Documents to download

The Extradition (Provisional Arrest) Bill [HL] was announced in the December 2019 Queen’s Speech. Its primary purpose is to create a power of arrest, without warrant, for the purpose of extraditing people for serious offences. This would apply to certain countries specified by the bill. In cases where these specified countries make a valid extradition request (as defined under the bill) a designated authority in the UK would be able to issue a certificate in respect of the request. The issuing of this certificate would allow a constable, customs officer, or a service police officer to arrest the individual specified without the need to apply to a court. The Government intends for the designated authority in the UK to be the National Crime Agency.

Were the UK to lose access to the European arrest warrant, provisions in the bill would allow for the Government to apply the new power of arrest to extradition requests made by some or all EU member states.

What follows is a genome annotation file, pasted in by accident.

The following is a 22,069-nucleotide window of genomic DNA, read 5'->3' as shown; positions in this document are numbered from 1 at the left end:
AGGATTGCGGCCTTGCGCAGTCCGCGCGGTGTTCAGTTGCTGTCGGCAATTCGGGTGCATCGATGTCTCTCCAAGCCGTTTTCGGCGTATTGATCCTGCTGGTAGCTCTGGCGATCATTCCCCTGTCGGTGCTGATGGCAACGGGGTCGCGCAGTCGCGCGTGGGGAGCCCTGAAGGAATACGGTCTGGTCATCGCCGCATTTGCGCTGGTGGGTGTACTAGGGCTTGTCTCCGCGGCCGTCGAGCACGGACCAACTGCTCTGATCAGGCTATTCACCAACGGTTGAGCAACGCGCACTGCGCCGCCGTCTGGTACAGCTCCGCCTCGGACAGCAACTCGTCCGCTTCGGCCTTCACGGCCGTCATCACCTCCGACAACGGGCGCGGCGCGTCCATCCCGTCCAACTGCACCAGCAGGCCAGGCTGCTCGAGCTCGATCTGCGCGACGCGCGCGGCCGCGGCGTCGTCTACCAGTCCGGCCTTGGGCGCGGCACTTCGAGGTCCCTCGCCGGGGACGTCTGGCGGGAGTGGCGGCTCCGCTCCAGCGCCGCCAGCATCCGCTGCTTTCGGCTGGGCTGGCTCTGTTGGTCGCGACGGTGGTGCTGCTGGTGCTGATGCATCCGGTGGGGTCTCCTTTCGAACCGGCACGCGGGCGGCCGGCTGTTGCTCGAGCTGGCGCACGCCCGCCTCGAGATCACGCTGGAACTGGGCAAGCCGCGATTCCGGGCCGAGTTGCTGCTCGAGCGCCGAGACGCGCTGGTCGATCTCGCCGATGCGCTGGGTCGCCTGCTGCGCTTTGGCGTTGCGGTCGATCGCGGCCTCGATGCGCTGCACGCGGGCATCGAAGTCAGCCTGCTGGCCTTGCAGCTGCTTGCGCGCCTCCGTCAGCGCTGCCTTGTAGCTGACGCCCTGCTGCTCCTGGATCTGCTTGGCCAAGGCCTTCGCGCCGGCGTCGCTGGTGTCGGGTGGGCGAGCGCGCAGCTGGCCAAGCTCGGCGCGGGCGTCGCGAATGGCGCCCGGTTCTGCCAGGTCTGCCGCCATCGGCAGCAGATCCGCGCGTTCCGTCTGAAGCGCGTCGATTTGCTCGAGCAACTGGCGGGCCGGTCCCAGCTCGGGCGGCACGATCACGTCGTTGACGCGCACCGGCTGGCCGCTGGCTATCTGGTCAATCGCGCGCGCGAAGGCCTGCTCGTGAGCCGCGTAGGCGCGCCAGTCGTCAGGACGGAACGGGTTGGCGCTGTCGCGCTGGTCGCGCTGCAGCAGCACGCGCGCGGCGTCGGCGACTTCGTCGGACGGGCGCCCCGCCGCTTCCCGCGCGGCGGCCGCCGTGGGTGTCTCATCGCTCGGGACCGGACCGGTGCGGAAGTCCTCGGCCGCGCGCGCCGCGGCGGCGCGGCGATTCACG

The bill would also make consequential amendments and create a power for the Government to make further consequential amendments to primary legislation through regulations. The bill consists of two clauses and one schedule.


Documents to download

Related posts

  • Medicinal and agrochemical products can be granted a Supplementary Protection Certificate, an intellectual property right associated with patents, to provide up to five years of additional rights and protections once their patents have expired. In order to apply for an SPC, a product must receive approval to be sold on the UK market. Under the Northern Ireland/Ireland Protocol, products to be sold in Northern Ireland must obtain approval under EU law, whilst products to be sold in the rest of the UK will obtain approval under UK law. Currently, this marketing authorisation is only given on a UK-wide basis. This regulation amends the market authorisation process to enable authorisations to be granted for the Northern Ireland market only and for the Great Britain market only.

  • The regulation of product safety, and weights and measures, is based on EU law. The European Union (Withdrawal) Act 2018 brings this EU law into UK statute, so that it will continue to have effect after the end of the transition period. Amendments since have made to enable this framework to operate smoothly in the UK, and added provisions such as a UK conformity mark. This article looks at a further statutory instrument that amends retained EU law in the area, particularly in light of the Northern Ireland Protocol.